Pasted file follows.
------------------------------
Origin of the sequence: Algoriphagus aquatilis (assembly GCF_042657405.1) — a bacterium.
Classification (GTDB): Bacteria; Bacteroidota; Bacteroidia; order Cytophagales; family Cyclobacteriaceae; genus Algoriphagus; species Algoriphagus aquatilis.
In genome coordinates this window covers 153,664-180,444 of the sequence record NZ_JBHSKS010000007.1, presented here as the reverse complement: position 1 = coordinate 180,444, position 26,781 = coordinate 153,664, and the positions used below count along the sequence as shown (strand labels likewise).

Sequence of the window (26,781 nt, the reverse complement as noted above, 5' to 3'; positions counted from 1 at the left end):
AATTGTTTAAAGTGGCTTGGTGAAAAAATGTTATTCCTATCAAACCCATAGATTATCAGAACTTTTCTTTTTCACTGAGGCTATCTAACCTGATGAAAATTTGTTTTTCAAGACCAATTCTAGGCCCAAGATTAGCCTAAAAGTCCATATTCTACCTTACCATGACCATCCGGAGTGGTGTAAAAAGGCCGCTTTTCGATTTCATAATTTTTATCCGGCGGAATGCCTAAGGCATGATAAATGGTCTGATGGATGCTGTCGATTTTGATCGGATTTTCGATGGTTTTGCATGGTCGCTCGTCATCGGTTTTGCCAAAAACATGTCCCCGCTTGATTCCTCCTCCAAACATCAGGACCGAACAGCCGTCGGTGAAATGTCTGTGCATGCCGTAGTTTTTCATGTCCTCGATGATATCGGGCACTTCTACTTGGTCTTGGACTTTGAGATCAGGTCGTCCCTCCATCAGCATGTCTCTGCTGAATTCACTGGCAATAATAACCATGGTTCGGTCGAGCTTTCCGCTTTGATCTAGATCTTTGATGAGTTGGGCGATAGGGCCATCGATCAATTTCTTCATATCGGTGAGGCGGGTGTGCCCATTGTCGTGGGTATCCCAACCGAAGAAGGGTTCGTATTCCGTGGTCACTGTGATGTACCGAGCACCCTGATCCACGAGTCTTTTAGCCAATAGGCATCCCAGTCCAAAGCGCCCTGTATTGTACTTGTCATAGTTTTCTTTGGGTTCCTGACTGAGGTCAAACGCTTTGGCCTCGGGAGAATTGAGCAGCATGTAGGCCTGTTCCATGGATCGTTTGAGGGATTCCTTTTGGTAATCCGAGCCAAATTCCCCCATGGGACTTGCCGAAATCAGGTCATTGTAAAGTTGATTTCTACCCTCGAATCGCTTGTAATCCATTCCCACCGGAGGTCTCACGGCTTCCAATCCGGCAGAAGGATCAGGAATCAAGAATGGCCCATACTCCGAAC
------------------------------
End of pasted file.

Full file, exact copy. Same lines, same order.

Origin of the sequence: Algoriphagus aquatilis (assembly GCF_042657405.1) — a bacterium.
Classification (GTDB): Bacteria; Bacteroidota; Bacteroidia; order Cytophagales; family Cyclobacteriaceae; genus Algoriphagus; species Algoriphagus aquatilis.
In genome coordinates this window covers 153,664-180,444 of the sequence record NZ_JBHSKS010000007.1, presented here as the reverse complement: position 1 = coordinate 180,444, position 26,781 = coordinate 153,664, and the positions used below count along the sequence as shown (strand labels likewise).

Sequence of the window (26,781 nt, the reverse complement as noted above, 5' to 3'; positions counted from 1 at the left end):
AATTGTTTAAAGTGGCTTGGTGAAAAAATGTTATTCCTATCAAACCCATAGATTATCAGAACTTTTCTTTTTCACTGAGGCTATCTAACCTGATGAAAATTTGTTTTTCAAGACCAATTCTAGGCCCAAGATTAGCCTAAAAGTCCATATTCTACCTTACCATGACCATCCGGAGTGGTGTAAAAAGGCCGCTTTTCGATTTCATAATTTTTATCCGGCGGAATGCCTAAGGCATGATAAATGGTCTGATGGATGCTGTCGATTTTGATCGGATTTTCGATGGTTTTGCATGGTCGCTCGTCATCGGTTTTGCCAAAAACATGTCCCCGCTTGATTCCTCCTCCAAACATCAGGACCGAACAGCCGTCGGTGAAATGTCTGTGCATGCCGTAGTTTTTCATGTCCTCGATGATATCGGGCACTTCTACTTGGTCTTGGACTTTGAGATCAGGTCGTCCCTCCATCAGCATGTCTCTGCTGAATTCACTGGCAATAATAACCATGGTTCGGTCGAGCTTTCCGCTTTGATCTAGATCTTTGATGAGTTGGGCGATAGGGCCATCGATCAATTTCTTCATATCGGTGAGGCGGGTGTGCCCATTGTCGTGGGTATCCCAACCGAAGAAGGGTTCGTATTCCGTGGTCACTGTGATGTACCGAGCACCCTGATCCACGAGTCTTTTAGCCAATAGGCATCCCAGTCCAAAGCGCCCTGTATTGTACTTGTCATAGTTTTCTTTGGGTTCCTGACTGAGGTCAAACGCTTTGGCCTCGGGAGAATTGAGCAGCATGTAGGCCTGTTCCATGGATCGTTTGAGGGATTCCTTTTGGTAATCCGAGCCAAATTCCCCCATGGGACTTGCCGAAATCAGGTCATTGTAAAGTTGATTTCTACCCTCGAATCGCTTGTAATCCATTCCCACCGGAGGTCTCACGGCTTCCAATCCGGCAGAAGGATCAGGAATCAAGAATGGCCCATACTCCGAAC